been approved by President Hamid Karzai, who promised to implement the commission's recommendations.

Hollow promises and sugar-coated slogans apart, the government has not yet initiated even a single determined move towards the trial of war criminals, bolstering the fragile judiciary or improving the security situation.

Soon after the HRW report was issued, Karzai's spokesman Karim Rahimi announced the formation of a fact-finding commission to probe war crime allegations and the presence of 'war criminals' in the government. In a knee-jerk reaction, he regarded the report as incomplete, imbalanced and focused on the rights situation in a particular period of time.

However, despite his reservations, the spokesman promised the inquiry committee would be set up in a week's time to launch investigations into the allegations. "Action will be initiated against government functionaries found involved in war crimes," he went on to hold the assurance.

But more than four weeks down the road, there is no sign of the commission the spokesman had promised to set up within a week to look into the serious charges against men in high places. The cynics believe issues the government does not want to resolve are assigned to commissions, widely blasted for trying to hush up important matters Ask the skeptics why the findings of the commissions - appointed over the last three years and a half to investigate different issues like the killing of four cabinet ministers - were not made public.

They maintain the rulers will be better off without going through the charade of appointing commissions and inquiry committees on questions of public interest. Acknowledging the fact that the war-ravaged country lacked mechanisms to bring the perpetrators of crimes against humanity to justice, the AJP posited the government could start taking baby-steps in that direction, as judicial reforms were imperative for dealing with past abuses.

Mohammad Nasim Faqiri, spokesman for the Jamiat-i-Islami, contended mujahideen and the communist regime were not tarred with the same brush. The latter, he observed, was guilty of organized crime against its foes while the mujahideen dispensation was clean on that count.

Abuses in their era were committed by a handful of irresponsible individuals and groups, he elaborated, asking why the rights groups did not document violations of the pre-Communist era.
Vice-President Karim Khalili's Hezb-i-Wahdat stressed the rights watchdogs must work without discrimination and bias. Such organizations, the party contended, should not be driven by ethnic and political considerations.

Last month, a British court set a welcome precedent by handing down a 20-year jail sentence to an Afghan warlord on charges of summary executions, the slaughter of 11 men in a vehicle and torturing many innocent compatriots. Living illegally in south London prior to his arrest, Sarwar Zardad Faryadi's conviction represented a significant precedent: torture perpetrated in one country was prosecuted in another for the first time.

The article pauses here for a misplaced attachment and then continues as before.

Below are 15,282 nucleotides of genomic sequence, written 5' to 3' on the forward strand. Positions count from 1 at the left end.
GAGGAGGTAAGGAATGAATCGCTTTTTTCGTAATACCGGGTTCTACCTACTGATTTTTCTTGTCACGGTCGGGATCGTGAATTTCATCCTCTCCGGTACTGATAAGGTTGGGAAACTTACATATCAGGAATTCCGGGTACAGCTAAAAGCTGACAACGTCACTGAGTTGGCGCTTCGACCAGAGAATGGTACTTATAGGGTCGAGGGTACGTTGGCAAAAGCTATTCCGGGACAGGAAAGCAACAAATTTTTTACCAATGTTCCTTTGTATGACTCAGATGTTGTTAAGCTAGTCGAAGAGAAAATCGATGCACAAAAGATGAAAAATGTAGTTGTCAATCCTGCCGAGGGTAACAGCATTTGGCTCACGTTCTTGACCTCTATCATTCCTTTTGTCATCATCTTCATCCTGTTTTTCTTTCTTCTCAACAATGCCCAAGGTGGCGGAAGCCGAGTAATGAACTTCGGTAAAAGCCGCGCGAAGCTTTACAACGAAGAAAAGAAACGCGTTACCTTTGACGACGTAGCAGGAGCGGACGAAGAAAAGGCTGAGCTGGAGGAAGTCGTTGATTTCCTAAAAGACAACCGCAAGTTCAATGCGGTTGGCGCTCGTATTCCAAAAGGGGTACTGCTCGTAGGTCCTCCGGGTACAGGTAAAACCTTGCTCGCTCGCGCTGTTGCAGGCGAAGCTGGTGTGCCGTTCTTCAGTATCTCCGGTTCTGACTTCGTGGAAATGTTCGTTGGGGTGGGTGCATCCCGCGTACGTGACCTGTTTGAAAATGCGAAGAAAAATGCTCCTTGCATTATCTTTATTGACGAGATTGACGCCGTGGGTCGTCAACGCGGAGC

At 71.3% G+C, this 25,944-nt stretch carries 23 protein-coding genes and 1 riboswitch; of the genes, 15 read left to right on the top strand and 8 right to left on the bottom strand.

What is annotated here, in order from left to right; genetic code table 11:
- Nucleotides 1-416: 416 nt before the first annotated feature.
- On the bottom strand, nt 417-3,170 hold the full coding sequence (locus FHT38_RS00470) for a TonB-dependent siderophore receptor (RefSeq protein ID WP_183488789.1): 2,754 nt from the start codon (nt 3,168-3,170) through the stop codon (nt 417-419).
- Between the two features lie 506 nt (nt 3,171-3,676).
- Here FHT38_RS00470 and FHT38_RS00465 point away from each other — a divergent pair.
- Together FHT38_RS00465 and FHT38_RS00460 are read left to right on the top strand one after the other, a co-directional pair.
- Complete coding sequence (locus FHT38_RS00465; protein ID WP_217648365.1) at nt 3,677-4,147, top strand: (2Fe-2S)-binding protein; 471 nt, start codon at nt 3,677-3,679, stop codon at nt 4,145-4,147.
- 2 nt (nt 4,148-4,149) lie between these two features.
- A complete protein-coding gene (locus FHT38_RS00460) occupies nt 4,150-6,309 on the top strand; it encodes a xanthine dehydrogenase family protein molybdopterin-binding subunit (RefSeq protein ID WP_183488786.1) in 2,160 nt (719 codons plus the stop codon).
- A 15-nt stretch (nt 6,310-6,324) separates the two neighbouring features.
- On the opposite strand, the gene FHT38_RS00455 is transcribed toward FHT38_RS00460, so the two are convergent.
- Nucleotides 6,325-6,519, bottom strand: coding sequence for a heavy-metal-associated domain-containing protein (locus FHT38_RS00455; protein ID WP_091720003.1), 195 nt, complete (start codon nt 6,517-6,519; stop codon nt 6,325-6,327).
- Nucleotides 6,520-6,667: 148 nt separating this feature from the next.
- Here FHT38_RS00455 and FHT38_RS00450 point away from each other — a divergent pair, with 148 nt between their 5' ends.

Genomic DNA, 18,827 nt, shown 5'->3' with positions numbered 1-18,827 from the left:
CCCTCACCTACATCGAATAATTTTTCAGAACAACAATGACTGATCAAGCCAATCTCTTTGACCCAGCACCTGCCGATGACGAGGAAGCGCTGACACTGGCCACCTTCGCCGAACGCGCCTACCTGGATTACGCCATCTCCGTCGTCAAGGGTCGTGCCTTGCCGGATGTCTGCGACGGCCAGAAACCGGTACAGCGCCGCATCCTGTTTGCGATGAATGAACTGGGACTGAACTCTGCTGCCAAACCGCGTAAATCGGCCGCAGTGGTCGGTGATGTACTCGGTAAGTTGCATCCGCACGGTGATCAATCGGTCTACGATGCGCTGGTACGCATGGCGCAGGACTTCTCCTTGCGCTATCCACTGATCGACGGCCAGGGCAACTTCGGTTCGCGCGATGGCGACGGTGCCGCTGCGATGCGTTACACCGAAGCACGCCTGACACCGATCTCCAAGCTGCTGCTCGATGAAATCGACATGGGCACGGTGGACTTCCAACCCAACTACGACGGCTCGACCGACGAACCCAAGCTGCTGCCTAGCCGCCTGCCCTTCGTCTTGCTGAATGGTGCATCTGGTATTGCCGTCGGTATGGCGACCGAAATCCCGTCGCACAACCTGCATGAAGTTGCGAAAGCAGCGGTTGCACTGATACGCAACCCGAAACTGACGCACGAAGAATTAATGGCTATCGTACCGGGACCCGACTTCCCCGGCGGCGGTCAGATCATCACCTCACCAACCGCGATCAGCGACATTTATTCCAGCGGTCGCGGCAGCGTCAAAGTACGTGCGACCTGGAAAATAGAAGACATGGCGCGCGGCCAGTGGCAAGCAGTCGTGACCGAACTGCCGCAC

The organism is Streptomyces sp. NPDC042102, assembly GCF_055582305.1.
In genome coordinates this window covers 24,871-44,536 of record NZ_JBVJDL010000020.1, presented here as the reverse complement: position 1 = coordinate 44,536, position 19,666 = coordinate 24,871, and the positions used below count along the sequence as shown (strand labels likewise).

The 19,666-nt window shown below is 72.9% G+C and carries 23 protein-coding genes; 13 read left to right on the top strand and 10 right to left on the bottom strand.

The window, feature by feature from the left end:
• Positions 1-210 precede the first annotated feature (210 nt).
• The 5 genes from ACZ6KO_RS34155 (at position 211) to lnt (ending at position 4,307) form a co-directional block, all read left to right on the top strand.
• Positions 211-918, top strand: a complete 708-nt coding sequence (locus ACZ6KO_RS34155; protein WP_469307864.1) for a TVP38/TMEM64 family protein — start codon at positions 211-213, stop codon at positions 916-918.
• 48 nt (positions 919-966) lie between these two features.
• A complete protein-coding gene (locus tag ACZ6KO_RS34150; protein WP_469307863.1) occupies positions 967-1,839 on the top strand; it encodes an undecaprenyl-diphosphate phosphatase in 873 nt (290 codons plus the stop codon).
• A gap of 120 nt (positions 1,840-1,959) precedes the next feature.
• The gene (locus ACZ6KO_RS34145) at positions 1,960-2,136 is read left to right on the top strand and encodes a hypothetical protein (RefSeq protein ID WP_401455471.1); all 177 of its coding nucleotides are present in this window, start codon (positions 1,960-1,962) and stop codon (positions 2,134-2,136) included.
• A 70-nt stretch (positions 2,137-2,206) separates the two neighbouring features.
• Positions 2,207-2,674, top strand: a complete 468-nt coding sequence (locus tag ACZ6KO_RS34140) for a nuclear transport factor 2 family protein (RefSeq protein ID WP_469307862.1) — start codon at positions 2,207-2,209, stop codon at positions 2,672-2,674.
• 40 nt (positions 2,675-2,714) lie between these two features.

While handing down the landmark ruling, Justice Tready remarked the 42-year-old, who controlled a number of military check-posts between Kabul and Jalalabad, was personally involved in acts of torture and hostage-taking by allowing his men to commit the outrages.

"The trial of Sarwar Zardad Faryadi in Britain on charges of conspiracy to torture and hostage-taking from 1992 to 1996 and the detention of Hesamuddin and Habibullah in the Netherlands are important international initiatives," the AIHRC said on July 19. Hoping the steps would help bring to justice perpetrators of crimes against humanity in Afghanistan, the human rights watchdog said the first-ever international trial on charges of previous crimes against humanity would end the culture of impunity and boost popular confidence in the transitional justice system in the country.

The AIHRC called on prosecutors of other countries to emulate the British paradigm in dealing with Afghans accused of human rights abuses in accordance with the principle of universal jurisdiction. How many war criminals are prosecuted and denied the right to contest the upcoming elections is a question that President Karzai and his backers are expected to answer. As they harp on bringing democracy to Afghanistan, it would not be out of place to remind Messrs Karzai, Bush and Blair that cherry-picking is inconsistent with the very spirit of democracy and goes against the grain of the rule of law.

Despite the Karzai administration and the UN going into overdrive to establish that the polls would usher in good governance and transparency, there is already a distinct straw in the wind the outcome may not translate into the long-cherished change. For sure, the announcement of a decided and coherent policy on contending with war criminals will earn Karzai a good deal of goodwill besides setting in motion a process of accountability.

Given the trail of death and destruction it has witnessed over the last two decades and a half plus its aftermath, Afghanistan cannot dream of having a perfect or ideal election. Psephologists are spot in in their assessment of the situation. But people at the helm of affairs in Kabul and their global backers must not lose sight of the screaming reality that apart from triumphs and defeats, there is much else is at stake at the polls.

Can Afghanistan afford to fall back into the hands of warlords and war criminals in the wake of the elections? Odds are that many of them, if not stopped in their tracks, will end up in the lower house of parliament and hijack the system once again in the fullness of time. And should that come to pass, Afghanistan will be in for a tragedy of gargantuan magnitude, for which the incumbent government and its sympathizers will bear principal responsibility.